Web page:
As the United States was beginning to shut down due to the COVID-19 pandemic, Devon Still was transforming his Houston home kitchen into an upscale steakhouse.
The 31-year-old former NFL defensive lineman wasn’t concerned about how the coronavirus would affect his business. All the patrons he needed—four, himself included—were living there already; love was the only currency accepted. To say the Still family was looking forward to their steakhouse celebration, on March 25, would be an understatement. Five years earlier, Still received the greatest news of his life: His daughter Leah’s cancer was in remission.
“When your daughter wants to go to the steakhouse to celebrate but we’re locked down in quarantine, you just gotta whip out that chef hat,” Still said in an Instagram video he posted that night. “This is better than any steakhouse you could’ve went to.”
In June 2014, Leah was diagnosed with Stage 4 neuroblastoma and given a 50–50 chance to survive. Still announced that Leah’s cancer was in remission on March 25, 2015, and that December, tests revealed no evidence of cancer.
“Once you get around the three-year mark [of being in remission], the chances of it coming back drop significantly,” says Still, who retired in 2017. “But, once you hit that five-year mark, that’s where the doctors can actually declare you cancer free, when they believe the chances of it coming back are slim-to-none.”
The grand opening of Chef Still’s Steakhouse was one of the many ways the Still family has adjusted to this most unusual year. Because of 10-year-old Leah’s underlying health conditions that put her at high risk of contracting COVID-19, she cannot go to school and has been attending classes remotely.
The Stills—Devon, Leah, his wife Asha (Leah’s stepmother) and their 14-month-old daughter Aria—have been hunkered down at home since March. Like families across the country, they’ve fallen into a routine to make the most of a difficult situation. After beginning each morning with a workout, Still gets Leah out of bed and ready for virtual school. While she’s in class, Still goes to work—remotely. Besides being a full-time father, Still’s post-playing jobs include brand ambassador for the NFL Players Association; performance coach; motivational speaker; and CEO of the Still Strong Foundation, which he founded in 2015 to give grants to families affected by childhood cancer.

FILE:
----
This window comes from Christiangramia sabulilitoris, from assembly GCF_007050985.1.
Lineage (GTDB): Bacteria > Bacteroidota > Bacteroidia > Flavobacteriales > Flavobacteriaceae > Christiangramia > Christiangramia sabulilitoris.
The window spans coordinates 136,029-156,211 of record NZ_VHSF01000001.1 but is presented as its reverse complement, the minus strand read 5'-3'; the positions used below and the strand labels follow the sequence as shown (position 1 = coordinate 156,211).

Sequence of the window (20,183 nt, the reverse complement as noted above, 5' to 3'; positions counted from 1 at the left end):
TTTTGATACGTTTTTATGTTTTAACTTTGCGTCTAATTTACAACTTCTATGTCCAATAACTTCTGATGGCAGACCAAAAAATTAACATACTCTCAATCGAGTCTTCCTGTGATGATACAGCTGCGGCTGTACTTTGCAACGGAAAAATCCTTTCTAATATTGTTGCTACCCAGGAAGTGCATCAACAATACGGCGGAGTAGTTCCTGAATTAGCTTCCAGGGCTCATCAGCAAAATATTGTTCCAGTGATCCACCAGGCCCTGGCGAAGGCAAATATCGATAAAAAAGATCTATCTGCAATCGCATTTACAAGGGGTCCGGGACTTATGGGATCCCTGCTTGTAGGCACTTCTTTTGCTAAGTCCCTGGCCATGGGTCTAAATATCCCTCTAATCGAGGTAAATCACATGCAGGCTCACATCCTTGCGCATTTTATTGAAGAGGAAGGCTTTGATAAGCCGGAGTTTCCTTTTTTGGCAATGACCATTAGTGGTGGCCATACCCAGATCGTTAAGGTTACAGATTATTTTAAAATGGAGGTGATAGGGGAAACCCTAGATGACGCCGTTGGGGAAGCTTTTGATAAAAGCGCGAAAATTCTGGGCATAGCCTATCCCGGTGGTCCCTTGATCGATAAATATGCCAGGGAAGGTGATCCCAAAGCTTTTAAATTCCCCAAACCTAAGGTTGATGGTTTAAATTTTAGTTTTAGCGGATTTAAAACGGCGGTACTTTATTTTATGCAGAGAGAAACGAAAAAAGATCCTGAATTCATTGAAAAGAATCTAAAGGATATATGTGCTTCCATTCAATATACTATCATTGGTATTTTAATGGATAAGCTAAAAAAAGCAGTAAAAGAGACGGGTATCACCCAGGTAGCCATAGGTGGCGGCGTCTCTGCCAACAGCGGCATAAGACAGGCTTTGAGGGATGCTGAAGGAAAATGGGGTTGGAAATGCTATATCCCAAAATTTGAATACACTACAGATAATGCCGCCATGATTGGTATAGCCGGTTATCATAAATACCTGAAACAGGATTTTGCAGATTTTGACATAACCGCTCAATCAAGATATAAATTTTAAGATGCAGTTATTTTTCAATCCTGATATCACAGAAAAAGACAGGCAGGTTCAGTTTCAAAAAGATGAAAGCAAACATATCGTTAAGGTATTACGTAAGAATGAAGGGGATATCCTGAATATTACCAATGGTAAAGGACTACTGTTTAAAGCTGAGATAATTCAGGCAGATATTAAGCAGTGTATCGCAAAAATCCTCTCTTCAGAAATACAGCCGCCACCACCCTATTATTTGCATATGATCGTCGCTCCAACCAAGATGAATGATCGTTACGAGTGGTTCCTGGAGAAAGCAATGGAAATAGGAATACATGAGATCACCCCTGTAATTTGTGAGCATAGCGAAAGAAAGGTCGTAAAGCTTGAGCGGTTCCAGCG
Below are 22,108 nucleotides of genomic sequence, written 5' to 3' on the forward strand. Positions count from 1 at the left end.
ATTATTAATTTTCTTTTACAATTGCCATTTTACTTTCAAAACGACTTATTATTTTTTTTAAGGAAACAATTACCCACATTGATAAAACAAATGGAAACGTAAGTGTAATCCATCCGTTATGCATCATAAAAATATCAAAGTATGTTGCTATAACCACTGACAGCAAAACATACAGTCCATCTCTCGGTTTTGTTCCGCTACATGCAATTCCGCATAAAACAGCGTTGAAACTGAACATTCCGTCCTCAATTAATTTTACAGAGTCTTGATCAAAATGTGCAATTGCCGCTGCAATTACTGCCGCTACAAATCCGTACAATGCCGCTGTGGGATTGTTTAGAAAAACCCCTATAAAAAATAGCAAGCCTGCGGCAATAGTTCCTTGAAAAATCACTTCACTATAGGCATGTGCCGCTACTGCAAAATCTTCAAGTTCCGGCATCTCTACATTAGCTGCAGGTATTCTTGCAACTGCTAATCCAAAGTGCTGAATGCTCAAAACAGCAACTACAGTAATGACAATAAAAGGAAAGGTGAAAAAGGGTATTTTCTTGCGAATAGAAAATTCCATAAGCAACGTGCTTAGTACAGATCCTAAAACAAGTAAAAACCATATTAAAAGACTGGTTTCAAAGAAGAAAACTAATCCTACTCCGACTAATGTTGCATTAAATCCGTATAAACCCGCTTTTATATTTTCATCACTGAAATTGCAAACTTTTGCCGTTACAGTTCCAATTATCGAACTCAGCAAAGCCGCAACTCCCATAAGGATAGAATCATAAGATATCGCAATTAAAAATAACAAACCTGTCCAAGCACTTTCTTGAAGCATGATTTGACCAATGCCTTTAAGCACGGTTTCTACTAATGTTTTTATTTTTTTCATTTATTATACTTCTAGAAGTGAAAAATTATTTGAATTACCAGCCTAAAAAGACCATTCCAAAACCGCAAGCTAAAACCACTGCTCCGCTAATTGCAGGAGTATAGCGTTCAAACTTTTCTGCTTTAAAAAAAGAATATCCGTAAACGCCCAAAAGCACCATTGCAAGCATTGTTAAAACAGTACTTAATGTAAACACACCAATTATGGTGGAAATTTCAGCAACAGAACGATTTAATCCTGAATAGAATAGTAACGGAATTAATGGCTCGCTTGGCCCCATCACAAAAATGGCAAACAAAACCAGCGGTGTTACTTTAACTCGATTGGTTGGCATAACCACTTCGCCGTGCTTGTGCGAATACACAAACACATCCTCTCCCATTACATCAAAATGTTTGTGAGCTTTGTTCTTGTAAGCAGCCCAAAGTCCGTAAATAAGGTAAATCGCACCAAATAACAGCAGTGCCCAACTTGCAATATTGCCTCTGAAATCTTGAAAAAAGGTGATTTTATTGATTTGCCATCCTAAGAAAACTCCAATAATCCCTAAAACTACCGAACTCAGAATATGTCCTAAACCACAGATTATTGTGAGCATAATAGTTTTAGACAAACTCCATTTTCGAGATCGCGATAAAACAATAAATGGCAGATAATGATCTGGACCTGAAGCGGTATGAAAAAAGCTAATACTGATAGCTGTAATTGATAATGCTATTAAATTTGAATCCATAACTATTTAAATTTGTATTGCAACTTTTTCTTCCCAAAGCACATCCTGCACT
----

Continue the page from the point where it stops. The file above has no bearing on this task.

He and Asha also host a podcast called REALationships, where they talk about their marriage and offer relationship advice. Episodes vary from playfully suggestive (“Worth A Ring Or Just A Fling?”—synopsis: “discussing how to determine whether the person you’re dating is worth building a future with, or just a booty call!”—to much heavier topics such as divorce and infidelity. On “We Weren’t Expecting This,” they talk candidly about Asha having a miscarriage this fall.
Asha always wanted to have children who were close in age, and after having Arya last year, the Stills were trying to have another baby. They found out Asha was pregnant in late September and immediately started planning for all the excitement ahead of them. Nobody wants to think of the worst possible outcome.
Because of the coronavirus, Still could not go with Asha to the doctor’s office for the first ultrasound, so he was FaceTiming with her during the appointment. That’s when the doctor told them the ultrasound showed she had an anembryonic pregnancy, which occurs when the gestational sac develops without an embryo. There were two possibilities: it was either a miscarriage, or too soon in the pregnancy to detect the embryo. Asha’s mind shut down as she immediately jumped to the former, while Devon, the optimist, believed Asha had simply gone for the ultrasound too early. The doctor told Asha to come back the next week to get radiology tests.
“Something felt wrong,” Asha recalled on the podcast. “I don’t know if it was me leaning on what I was told, but something in my soul, in my spirit said something was not right.”
Those additional tests revealed the same thing, so the doctor told Asha her options. She could miscarry, either naturally or with the help of medication, or she could have surgery. Asha was initially opposed to having the surgery but eventually decided it was better to have the procedure instead of experiencing all of the symptoms of a pregnancy knowing there would be no baby.
They got in touch with their parents to tell them what was going on, which was all the more devastating because they didn’t know Asha was pregnant. She and Devon were waiting to tell them over the holidays.
“We’re not around family,” Asha said on the podcast, fighting back tears. “Having to tell them something like this over the phone or FaceTime and not have their support and to be there for us [in person] was definitely hard. It’s just us down here.”
She went in for the surgery, and once again, Devon couldn’t be there. They prayed. A lot. He said not being there with her during the procedure “resurfaced a lot of the pain I went through with Leah when I was away from her.” Of course, they understood why he couldn’t be there. There were hospital beds full of sick and dying COVID-19 patients on ventilators whose family members couldn’t spend those last moments with them.